Back in June, Hanna Sles wrote a popular piece for My Words for a Change giving four reasons why every translator should blog. When I first started blogging four years ago, many colleagues, especially those focused on marketing our services, insisted that running a blog was a must. I almost felt guilty that I was still sitting in front of a blank screen, racking my brains for something—anything—to say to get started. And it wasn’t until I attended my first ever translation conference that I finally felt I’d hit on a topic worth writing about.
But is blogging everything it’s cut out to be? Judging by a recent clean-up of broken links on my site, several translators have deleted their blogs and I’m aware of many others that haven’t written anything for a while. So, is blogging worthwhile? I’m going to play devil’s advocate today and look at four reasons why it might not be.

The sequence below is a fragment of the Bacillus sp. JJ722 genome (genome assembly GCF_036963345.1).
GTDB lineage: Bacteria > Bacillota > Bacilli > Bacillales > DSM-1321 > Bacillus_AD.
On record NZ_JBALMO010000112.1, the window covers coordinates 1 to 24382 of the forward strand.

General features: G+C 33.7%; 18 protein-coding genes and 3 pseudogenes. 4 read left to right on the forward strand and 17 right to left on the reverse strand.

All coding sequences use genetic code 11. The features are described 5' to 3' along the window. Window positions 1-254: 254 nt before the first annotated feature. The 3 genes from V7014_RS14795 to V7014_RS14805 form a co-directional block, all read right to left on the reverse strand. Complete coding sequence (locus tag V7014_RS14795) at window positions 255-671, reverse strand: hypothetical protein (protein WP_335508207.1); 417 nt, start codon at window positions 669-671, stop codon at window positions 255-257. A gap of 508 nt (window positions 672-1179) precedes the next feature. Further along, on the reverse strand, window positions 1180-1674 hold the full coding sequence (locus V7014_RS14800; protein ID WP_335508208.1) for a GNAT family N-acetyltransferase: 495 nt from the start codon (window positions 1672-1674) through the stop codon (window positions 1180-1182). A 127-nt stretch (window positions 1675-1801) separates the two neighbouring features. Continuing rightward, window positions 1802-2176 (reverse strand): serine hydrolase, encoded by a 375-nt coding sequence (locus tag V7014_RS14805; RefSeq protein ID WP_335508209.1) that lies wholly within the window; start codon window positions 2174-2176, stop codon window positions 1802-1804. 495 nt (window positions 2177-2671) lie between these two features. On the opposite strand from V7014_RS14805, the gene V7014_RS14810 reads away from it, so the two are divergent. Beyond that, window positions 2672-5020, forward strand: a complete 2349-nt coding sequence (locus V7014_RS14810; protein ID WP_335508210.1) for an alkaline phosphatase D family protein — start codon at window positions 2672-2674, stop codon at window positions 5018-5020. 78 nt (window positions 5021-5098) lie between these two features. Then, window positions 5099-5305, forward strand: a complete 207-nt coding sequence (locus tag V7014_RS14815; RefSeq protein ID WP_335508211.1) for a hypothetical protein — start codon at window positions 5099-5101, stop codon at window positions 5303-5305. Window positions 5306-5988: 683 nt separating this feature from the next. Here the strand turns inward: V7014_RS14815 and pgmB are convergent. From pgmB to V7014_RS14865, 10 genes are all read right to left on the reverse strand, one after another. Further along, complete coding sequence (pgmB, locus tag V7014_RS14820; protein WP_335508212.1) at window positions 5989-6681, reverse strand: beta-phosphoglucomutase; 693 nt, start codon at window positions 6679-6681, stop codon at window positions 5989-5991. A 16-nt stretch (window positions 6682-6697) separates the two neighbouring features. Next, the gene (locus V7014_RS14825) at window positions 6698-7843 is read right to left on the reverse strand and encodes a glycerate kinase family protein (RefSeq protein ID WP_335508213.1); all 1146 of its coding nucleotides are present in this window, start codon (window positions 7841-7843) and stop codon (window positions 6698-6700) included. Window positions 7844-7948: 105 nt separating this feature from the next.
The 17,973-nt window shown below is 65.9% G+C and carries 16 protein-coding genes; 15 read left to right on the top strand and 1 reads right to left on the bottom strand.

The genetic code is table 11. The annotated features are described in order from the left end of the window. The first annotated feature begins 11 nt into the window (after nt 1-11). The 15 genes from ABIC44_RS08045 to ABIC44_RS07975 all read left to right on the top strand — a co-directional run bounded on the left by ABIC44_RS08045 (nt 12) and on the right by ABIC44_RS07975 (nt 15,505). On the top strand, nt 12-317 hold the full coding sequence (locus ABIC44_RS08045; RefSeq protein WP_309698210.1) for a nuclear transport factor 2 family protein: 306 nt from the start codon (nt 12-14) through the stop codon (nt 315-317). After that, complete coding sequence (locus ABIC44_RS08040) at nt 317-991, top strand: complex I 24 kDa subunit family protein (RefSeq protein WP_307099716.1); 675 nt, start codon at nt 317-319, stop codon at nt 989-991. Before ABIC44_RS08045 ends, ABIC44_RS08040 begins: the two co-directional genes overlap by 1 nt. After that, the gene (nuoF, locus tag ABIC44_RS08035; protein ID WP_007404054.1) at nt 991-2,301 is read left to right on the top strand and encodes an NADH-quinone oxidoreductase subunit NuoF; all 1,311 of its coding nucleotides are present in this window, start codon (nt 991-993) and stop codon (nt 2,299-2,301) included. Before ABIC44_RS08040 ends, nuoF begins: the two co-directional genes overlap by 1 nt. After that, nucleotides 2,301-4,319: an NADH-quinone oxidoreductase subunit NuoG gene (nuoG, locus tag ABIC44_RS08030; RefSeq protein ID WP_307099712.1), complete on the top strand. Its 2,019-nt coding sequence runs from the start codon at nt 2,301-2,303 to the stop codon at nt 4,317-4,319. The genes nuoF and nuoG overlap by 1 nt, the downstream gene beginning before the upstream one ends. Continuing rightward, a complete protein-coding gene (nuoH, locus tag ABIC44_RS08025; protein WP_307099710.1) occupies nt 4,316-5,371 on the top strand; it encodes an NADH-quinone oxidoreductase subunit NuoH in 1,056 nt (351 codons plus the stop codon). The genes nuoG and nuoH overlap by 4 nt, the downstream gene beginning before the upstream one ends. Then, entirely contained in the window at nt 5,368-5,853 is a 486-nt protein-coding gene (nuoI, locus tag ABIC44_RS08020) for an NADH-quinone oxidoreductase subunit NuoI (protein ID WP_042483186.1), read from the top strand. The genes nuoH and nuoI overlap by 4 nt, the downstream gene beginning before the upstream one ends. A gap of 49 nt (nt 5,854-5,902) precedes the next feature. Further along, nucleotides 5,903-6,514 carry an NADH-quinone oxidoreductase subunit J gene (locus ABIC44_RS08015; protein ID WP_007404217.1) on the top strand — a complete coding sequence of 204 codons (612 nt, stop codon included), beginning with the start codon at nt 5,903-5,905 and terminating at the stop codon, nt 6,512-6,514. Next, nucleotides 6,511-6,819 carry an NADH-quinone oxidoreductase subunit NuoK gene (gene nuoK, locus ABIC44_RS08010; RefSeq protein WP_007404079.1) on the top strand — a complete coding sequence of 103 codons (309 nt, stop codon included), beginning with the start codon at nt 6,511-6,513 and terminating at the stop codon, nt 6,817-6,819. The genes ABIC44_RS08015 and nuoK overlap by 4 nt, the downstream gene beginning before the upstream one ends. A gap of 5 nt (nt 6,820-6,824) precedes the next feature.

I received my M.A. in Translation (Spanish concentration) from Kent State University’s Institute for Applied Linguistics in 2013, and I have been working as a freelance translator and editor since graduation. I entered the master’s program directly from my undergraduate studies with significant interest in translation but very little knowledge of the industry, and right away I recognized that the program was exactly what I was looking for. I was selected for a graduate assistantship, which involves teaching undergraduate language or translation-related courses. I taught two undergraduate Spanish courses per semester my first year, and I taught a hybrid Spanish course and worked in the language lab my second year. Since I did not have another job while being enrolled in the program, this allowed me to pay for my degree, and it also created opportunities for teaching after graduation.